IOWA CITY – Follow the aroma of food and you’ll find us.
Those were my directions to this year’s Concours de Cuisine (cooking contest) at City High School – and they were right. I smelled the lemons for the soufflé au citron long before I entered the family and consumer science classroom.
The sound of multiple mixers combined with students’ chatter was my second clue.
For more than 10 years, City High French students have put their cooking skills to the test, whipping up French classics like ratatouille, cassoulet and crepes.
“They have two hours to cook a dish that is either French or from a French-speaking area,” says Tony Balcaen, City High’s French teacher says.
There are two categories – savory and sweet. The students select a recipe and purchase their ingredients, bringing them to school the day of the event.
Nine teams competed in this year’s contest. Some teams were as little as two people and others as large as six. The only rule is that at least one team member must be a French student.
Yes, this event is so popular, even non-French students want to participate.
“There are some students here I’ve never seen before,” Balcaen says as he looks around the room.
The two hours passed quickly as students chopped, whisked and baked. Conversation was plenty, as was laughter, but the cooking itself wasn’t a joking matter. For Concours de Cuisine veterans like Molly Hayes, this year’s contest was an opportunity to achieve the victory that has eluded her and her team the past two years.
“We always do desserts,” Hayes, a junior, says. “We like sweet things.”
Her team’s version of poire belle Hélène – vanilla poached pears and served with ice cream – was served with a madeleine cookie baked from scratch.
“It’s fun to make things look professional,” Hayes says.
Sophomore Ibrahim Keita returned to the competition after winning last year’s savory category with chicken Marengo.
“It was fun last year, so I decided to try again,” he says.
Ibrahim and his team increased their level of difficulty this year, preparing chateaubriand with béarnaise sauce and génoise aux fruits (a French sponge cake with fruit and cream).
Newcomer Jill Swanson and her teammates — Lizzy Ronan and Shonay Joe – chose not to play it safe their first time out, making a Bûche de Noël.
This classic dessert is made from a sponge cake baked in a large, shallow pan. This is frosted, then rolled to form a cylinder, and frosted again to resemble a log.
“Whipping the eggs took forever,” Swanson, a sophomore, says. “They would not whip.”
Rolling the cake to form the log wasn’t easy, either, but the work was worth it. Bûche de Noël took first place in the dessert category, while the soufflé au fromage prepared by ninth graders Alex Murra, Lauren Hudachek, Abby Dickson and Sonali Durham was awarded first place in the savory category.
Soufflé au fromage (cheese soufflé)
Preheat oven to 400 degrees.
Measure all of your ingredients. Butter inside of soufflé mold and sprinkle with cheese.
Melt the butter in the saucepan. Stir in the flour with a wooden spatula and cook over moderate heat until butter and flour form together for two minutes without browning. Remove from heat; when mixture has stopped bubbling, pour in all the milk at once. Beat vigorously with a wire whip until blended. Beat in the seasonings and return over moderately high heat and boil, stirring with whisk for a minute. Sauce should be very thick. Remove from heat.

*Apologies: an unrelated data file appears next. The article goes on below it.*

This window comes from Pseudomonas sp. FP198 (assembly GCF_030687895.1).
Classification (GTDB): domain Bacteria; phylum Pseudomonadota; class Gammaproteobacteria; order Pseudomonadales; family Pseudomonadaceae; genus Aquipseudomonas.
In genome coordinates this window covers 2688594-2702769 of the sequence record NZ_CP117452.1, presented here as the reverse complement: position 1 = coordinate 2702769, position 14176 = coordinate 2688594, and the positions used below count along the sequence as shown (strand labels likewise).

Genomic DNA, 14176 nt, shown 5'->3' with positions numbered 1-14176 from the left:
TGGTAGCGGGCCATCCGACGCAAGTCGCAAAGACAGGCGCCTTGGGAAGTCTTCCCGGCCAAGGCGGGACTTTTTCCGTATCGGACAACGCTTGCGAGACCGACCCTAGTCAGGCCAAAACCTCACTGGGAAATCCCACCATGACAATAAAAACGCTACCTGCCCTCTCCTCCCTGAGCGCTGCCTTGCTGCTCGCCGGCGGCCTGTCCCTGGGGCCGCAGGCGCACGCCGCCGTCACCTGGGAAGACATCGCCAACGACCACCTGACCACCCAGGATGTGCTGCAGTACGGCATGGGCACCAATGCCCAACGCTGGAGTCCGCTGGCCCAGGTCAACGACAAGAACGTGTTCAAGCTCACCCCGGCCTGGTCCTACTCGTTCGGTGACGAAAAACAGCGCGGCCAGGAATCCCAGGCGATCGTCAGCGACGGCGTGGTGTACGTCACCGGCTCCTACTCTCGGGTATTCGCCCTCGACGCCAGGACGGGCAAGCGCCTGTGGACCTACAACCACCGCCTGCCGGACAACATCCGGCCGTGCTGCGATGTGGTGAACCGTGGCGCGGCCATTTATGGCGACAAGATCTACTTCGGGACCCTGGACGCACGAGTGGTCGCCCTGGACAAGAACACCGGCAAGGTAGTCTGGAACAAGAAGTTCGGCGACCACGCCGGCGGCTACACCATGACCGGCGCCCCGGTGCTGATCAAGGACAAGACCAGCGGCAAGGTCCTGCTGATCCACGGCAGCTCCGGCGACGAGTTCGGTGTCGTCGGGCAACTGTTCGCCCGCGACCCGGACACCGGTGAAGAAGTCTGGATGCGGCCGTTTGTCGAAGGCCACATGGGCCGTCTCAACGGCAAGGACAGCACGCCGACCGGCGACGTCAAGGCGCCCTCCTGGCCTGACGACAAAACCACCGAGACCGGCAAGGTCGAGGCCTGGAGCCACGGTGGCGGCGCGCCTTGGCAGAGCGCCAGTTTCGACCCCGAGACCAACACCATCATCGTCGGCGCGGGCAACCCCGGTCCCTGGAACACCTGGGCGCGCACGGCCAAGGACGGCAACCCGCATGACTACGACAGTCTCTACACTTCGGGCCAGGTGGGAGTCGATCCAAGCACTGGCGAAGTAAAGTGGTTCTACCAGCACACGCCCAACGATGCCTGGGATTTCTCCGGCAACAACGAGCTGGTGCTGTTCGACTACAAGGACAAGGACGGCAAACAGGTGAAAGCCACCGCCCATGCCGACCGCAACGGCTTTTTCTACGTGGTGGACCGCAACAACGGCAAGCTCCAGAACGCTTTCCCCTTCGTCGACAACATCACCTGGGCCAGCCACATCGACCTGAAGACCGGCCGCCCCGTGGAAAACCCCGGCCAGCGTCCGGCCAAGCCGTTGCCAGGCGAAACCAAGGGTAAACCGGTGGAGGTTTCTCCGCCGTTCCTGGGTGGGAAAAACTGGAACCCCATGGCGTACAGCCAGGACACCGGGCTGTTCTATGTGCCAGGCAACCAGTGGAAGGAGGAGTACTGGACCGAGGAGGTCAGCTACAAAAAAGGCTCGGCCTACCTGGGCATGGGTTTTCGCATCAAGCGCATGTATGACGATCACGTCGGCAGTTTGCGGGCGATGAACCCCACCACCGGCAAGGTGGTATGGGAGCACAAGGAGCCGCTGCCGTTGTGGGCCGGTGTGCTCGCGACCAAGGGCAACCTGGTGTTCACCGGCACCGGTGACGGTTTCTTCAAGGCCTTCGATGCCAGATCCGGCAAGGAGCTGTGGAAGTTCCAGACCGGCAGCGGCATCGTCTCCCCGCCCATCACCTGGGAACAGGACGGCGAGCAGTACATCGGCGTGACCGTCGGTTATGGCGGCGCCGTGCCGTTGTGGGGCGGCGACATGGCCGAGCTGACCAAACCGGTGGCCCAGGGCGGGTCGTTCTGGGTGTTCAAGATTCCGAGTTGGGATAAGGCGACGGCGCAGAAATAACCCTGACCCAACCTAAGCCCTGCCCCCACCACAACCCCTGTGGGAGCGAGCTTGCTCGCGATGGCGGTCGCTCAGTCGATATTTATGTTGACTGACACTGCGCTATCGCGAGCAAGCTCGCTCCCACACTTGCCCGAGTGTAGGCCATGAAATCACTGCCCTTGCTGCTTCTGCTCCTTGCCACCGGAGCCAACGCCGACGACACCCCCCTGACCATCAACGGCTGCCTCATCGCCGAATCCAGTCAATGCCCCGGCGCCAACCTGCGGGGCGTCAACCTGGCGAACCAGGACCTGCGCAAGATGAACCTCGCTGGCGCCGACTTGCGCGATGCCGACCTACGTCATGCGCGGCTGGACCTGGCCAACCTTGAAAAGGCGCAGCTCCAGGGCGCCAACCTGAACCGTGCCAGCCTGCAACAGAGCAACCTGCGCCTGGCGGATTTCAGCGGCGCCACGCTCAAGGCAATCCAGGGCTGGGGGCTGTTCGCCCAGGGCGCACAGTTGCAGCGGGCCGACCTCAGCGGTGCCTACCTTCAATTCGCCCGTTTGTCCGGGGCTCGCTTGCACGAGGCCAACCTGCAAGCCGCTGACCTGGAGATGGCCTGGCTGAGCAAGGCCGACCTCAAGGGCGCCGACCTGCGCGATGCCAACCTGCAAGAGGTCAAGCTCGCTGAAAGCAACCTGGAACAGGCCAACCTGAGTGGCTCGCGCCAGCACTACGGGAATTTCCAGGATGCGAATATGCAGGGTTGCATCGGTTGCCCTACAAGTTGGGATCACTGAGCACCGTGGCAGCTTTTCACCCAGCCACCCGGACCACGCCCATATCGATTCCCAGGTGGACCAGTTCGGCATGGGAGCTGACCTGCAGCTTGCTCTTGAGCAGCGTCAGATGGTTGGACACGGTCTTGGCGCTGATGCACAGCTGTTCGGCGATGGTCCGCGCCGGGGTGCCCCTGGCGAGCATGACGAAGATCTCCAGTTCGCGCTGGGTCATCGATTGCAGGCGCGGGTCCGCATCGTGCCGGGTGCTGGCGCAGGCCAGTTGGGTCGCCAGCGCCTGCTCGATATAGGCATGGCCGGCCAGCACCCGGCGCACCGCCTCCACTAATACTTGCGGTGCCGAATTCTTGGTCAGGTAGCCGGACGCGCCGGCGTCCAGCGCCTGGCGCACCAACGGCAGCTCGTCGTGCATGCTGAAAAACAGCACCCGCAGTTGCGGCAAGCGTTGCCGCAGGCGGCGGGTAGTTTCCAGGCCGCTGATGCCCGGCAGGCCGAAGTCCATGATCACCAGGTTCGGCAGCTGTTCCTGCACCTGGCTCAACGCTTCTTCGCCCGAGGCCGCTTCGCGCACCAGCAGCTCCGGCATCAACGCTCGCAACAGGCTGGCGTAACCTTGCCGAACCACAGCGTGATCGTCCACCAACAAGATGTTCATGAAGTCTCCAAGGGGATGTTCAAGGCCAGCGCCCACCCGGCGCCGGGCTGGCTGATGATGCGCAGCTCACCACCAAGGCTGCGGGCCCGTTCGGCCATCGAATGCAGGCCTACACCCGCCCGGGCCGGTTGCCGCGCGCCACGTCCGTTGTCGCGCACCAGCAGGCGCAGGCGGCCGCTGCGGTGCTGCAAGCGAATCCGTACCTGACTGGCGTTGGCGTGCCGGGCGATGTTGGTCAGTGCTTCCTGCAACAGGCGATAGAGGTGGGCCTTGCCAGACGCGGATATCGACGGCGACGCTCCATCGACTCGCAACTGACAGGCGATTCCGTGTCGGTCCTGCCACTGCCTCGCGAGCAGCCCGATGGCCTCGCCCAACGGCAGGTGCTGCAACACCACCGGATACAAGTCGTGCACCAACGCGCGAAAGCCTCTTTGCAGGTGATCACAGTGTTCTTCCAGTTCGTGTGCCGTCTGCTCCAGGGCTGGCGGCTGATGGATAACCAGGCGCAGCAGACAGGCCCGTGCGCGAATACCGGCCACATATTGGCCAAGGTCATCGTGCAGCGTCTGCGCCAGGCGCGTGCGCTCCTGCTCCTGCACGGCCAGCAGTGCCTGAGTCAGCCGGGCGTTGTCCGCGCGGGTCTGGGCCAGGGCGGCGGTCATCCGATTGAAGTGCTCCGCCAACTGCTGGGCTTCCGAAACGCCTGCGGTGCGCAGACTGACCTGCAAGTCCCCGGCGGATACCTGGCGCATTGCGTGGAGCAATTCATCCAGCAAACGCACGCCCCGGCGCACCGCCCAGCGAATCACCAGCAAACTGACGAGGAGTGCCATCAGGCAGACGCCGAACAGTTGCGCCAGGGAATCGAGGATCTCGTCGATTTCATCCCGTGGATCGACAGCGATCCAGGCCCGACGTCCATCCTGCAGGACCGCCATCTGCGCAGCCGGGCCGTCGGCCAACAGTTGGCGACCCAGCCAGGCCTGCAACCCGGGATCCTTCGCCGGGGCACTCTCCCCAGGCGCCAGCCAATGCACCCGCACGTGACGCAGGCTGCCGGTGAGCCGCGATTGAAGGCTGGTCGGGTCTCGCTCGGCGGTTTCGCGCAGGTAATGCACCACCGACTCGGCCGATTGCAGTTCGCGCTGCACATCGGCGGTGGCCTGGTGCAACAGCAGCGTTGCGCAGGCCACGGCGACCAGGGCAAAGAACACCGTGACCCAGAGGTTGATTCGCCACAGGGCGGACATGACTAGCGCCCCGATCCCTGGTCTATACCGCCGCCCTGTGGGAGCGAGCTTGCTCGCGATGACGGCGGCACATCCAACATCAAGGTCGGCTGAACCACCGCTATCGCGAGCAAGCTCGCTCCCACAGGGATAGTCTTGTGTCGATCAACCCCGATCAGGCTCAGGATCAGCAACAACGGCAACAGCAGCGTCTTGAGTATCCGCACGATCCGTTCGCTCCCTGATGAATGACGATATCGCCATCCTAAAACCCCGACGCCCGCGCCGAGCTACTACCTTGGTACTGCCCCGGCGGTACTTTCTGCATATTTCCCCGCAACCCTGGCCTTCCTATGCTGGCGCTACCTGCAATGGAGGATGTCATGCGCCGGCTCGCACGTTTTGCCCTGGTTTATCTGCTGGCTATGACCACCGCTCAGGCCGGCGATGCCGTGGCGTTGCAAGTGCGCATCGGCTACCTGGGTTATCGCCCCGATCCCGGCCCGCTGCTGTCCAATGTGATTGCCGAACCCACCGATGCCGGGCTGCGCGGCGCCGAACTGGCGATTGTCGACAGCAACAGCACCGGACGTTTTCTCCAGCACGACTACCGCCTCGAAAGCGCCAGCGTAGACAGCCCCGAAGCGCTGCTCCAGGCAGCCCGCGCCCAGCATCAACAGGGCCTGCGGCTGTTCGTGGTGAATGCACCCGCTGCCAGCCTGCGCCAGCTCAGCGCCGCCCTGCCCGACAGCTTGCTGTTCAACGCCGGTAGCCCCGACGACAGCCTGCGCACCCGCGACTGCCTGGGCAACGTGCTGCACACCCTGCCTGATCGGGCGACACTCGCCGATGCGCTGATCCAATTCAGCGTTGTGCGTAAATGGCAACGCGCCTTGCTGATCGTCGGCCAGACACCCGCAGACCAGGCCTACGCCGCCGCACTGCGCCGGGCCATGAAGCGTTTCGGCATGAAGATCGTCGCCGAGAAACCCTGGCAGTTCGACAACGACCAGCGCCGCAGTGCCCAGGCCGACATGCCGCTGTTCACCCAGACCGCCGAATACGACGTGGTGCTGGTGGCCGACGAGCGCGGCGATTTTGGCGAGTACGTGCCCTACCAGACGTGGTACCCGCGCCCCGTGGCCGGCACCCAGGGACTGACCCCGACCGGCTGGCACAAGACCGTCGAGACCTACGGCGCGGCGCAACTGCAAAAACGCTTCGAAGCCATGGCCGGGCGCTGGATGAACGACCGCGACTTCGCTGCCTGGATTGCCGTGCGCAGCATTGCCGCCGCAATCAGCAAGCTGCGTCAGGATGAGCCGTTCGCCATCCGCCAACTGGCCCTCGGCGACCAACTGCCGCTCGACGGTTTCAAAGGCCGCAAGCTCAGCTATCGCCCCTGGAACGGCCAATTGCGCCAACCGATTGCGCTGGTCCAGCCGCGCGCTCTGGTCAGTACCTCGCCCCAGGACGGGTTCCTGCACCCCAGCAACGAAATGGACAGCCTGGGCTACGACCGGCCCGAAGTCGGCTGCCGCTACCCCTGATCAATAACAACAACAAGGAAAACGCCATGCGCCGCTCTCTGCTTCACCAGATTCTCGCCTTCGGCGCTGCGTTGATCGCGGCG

Immediately start to separate the eggs. Drop the whites into one bowl and add the egg yolks into the center of the sauce mixture. Beat the yolk into the sauce with the wire whip. Continue in the same manner with the rest of the eggs. Dot the top of the sauce with butter. Heat to tepid before continuing.
Add an extra egg white to the ones in the bowl and beat with the salt until stiff. Stir a big spoonful into the sauce. Stir in all but a tablespoon the cheese. Delicately fold in the rest of the egg whites.
Turn the soufflé mixture into the prepared mold, which should be almost ¾ full. Tap the bottom of the mold lightly on the table and smooth the surface of the soufflé with the flat of a knife. Sprinkle the remaining cheese on top. Set on a rack in the middle of the preheated 400-degrees oven and immediately turn down heat to 375 degrees. Do not open the door for 20 minutes. In 25 to 30 minutes, the soufflé will have puffed about 2 inches over the rim of the mold, and the top will be nicely browned. Bake 4 to 5 minutes more to firm it up; serve immediately.
Bûche de Noël
Preheat oven to 375 degrees. Line a 10-and-a-half-inch jelly roll pan with parchment paper. In a large bowl, whip cream and ½ cup confectioners’ sugar, ½ cup unsweetened cocoa powder and 1 teaspoon vanilla extract until thick and stiff. Set aside.
In a large bowl, use an electric mixer to beat egg yolks with ½ cup of sugar until thick. Blend in 1/3 cup cocoa, 1 ½ teaspoons vanilla extract and salt.
In a large glass bowl, using clean beaters, whip egg whites to soft peaks. Gradually add ¼ cup white sugar and beat until whites form stiff peaks. Immediately fold the yolk mixture into the whites. Spread the batter even into the prepared pan.
Bake for 12 to 15 minutes in the preheated oven, or until the cake springs back when lightly touched. Dust a clean dish towel with confectioners’ sugar. Run a knife along the edge of the pan and turn the warm cake onto the towel. Remove and discard the parchment paper. Starting at the short edge of the cake, roll the came up with a towel. Cook for 30 minutes.
Unroll the cake. Spread the filling within one inch of the edge. Roll the cake with the filling inside. Place seam side down onto a serving plate and refrigerate until serving. Dust with confectioners’ sugar before serving.